On the dance floor we saw John Hinkley with Muriel Hassard. Muriel
is another newcomer and she looked very nice in a black dress with a
tailored white collar. Well . . . there were just loads of others there . .
and if you were not among them you should plan to be there next week-end.
It is rumored that there are to be more changes made in the decorations
... and it will probably look grander than ever next week-end.
Another nice surprise . . . Mary Morrison was back singing with the

orchestra. For the opening she chose an afternoon dress in black.
Originality Seen At Union...
And now back to the Union for a glimpse of those who were there Satur-
day night ... the girls wore everything from wools to dinner clothes .. .
and it is fun to see a little independence and originality popping out now
and again.
Brenda Parkinson was there wearing a gray and yellow wool, and Vir-
ginia Hunt also selected a gray wool for the evening. Ann Mitchell . .
one of the campus beauties selected by the Chicago Tribune last sprirg
... wore black with a white contrast. She was there with Bob Daily.
Jane Fletcher . .. who by the way, was selected as the Campus Queen this
summer . . . was dancing with Dick Lorch. Velvet gowns were selected by
'both Eleanor Mann and Kitty Rucker. Eleanor's was blue while Kitty's
choice was black.
Strolls Through Hall.. .
We saw that brunette beauty Adelaide Ely and her partner Larry Briggs
- ---4-17.... + .1,,1 1- t -- 4... n".^n...,o A i A -a. %Tyne, nraari n fnrn-nwith

Typical Freshman Women Snapped At Friday's League Mixer

-Photographs by Norman Williamson
It dosn't take long to get acqainted at Michigan as these freshman women found out at the Orien-
tation Week Mixer held Friday night at the League. In the upper left hand corner Mary Rall of Grosse
Pointe is talking over the excitement of Freshman week and registration with Marguerite Ganzhorn of
Ann Arbor. In the top center picture Jenny Petersen of Detroit is welcoming a few minutes' rest between
dances, while the vivacious smiles of Blanche Tobin of Douglaston, N. Y., and Anna Belle Haag of Toledo
in the upper right corner seem to indicate that they are enjoying themselves watching the dancers. Blanche
should feel right at home at Michigan since both her sister Anne and her brother Richard, who was editor
of The Daily, in 1932, attended Michigan.
Nancy Dall of Libertyville, Ill., in the left centmr picture, was snapped just as she was leaving the
Ethel Fountain Hussey Room, and Marian Baxter of Grosse Pointe, center, smiled for the photographer
as she waited patiently for her date.
Though Marietta Arner, right center, lives in Ann Arbor, campus life is as new to her as to the other
freshmen, and she is glad of the opportunity to meet her classmates socially. In the right lower corner
Nancy Saibert of Oak Park, Ill., who is interested in learning all about women's activities at Michigan,
is chatting things over with Miss Ethel McCormick, social director of the League.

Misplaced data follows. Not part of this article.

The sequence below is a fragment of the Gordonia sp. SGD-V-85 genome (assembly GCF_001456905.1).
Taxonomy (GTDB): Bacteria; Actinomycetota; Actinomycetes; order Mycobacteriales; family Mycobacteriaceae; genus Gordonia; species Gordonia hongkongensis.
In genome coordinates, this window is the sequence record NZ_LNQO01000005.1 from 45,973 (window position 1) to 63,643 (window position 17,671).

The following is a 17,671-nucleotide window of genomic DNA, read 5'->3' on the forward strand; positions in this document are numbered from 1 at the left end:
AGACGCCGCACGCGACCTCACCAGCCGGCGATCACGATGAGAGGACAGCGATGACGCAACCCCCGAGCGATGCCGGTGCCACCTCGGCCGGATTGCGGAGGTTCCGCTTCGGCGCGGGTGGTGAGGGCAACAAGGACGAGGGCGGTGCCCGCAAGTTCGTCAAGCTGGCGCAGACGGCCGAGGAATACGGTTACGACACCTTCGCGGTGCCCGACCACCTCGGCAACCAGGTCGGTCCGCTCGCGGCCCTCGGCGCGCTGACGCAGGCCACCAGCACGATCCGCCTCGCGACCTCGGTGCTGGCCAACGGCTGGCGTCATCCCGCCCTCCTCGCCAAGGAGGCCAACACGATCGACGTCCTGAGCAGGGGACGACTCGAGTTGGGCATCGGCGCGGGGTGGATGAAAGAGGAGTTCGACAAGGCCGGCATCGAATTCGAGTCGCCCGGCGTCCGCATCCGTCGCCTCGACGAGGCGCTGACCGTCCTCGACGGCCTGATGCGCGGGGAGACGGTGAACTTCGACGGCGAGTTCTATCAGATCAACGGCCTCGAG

Miss Alice B. Lloyd, dean of women,
will open the series of lectures
planned for freshmen women tomor-
row in the Lydia Mendelssohn Thea-
tre when she speaks on "College Con-
duct." The second lecture of the
series is to be given by Dean Wilbur
Humphreys selecting "Highlights of
the Campus" as his topic."
Orientation week reached its climax
when approximately 500 incoming
women attended the banquet, treas-
ure hunt, and dance Friday night in

Departing from the usual proce-
dure, Mrs. Mansur Jurdak has accom-
panied her two sons from Beirut,
Syria, to Ann Arbor where they are
enrolled as seniors in the Engineering
College. Many Syrians have attended
the University but this is the first
time known when any of them have
brought their mother along.
The three are living in an apart-
ment near campus where Mrs. Jurdak
is keeping house, occasionally cook-
ing native dishes when American food
becomes too tiresome. In attempting
to follow American customs for the
first time in her life she is doing her
own housework, something unheard
of in a land where all manual labor
is done by servants.
George and Fuad Jurdak have both
received their Bachelor of Arts de-
-.,-..-,, 'I-, , -.' o n orTTnivra c ir

changed to Michigan because they
felt that here was a better example
of true American life. As for Ann Ar-
bor, they find it charming. The pro-
fuse green foliage here proves a de-
lightful change from the sandhills
and desert surrounding Beirut.
Mrs. Jurdak intends to take in all
the opportunities offered by the Uni-
versity that she can - the Choral
Union Series, Play Production's offer-
ings, lectures and the facilities of the
The football games prove to be a
great attraction but these Syrians
find it comparatively uninteresting
contrasted to the soccer game played
i +har - nnia n9Arnrr,.nr t

Contemporary Collection Is
Placed In New League Library

Thenew League Library composed
of 1000 volumes of the best contempo-
rary literature was opened officially
yesterday to students and alumnae.
The collection, although of the
same nature as that in the Hopwood

rary poetry, popular biography and
fiction. The library also contains
translations of noted books in foreign
languages and the classics. Magazines
stressing the same fields as the books
will be available shortly.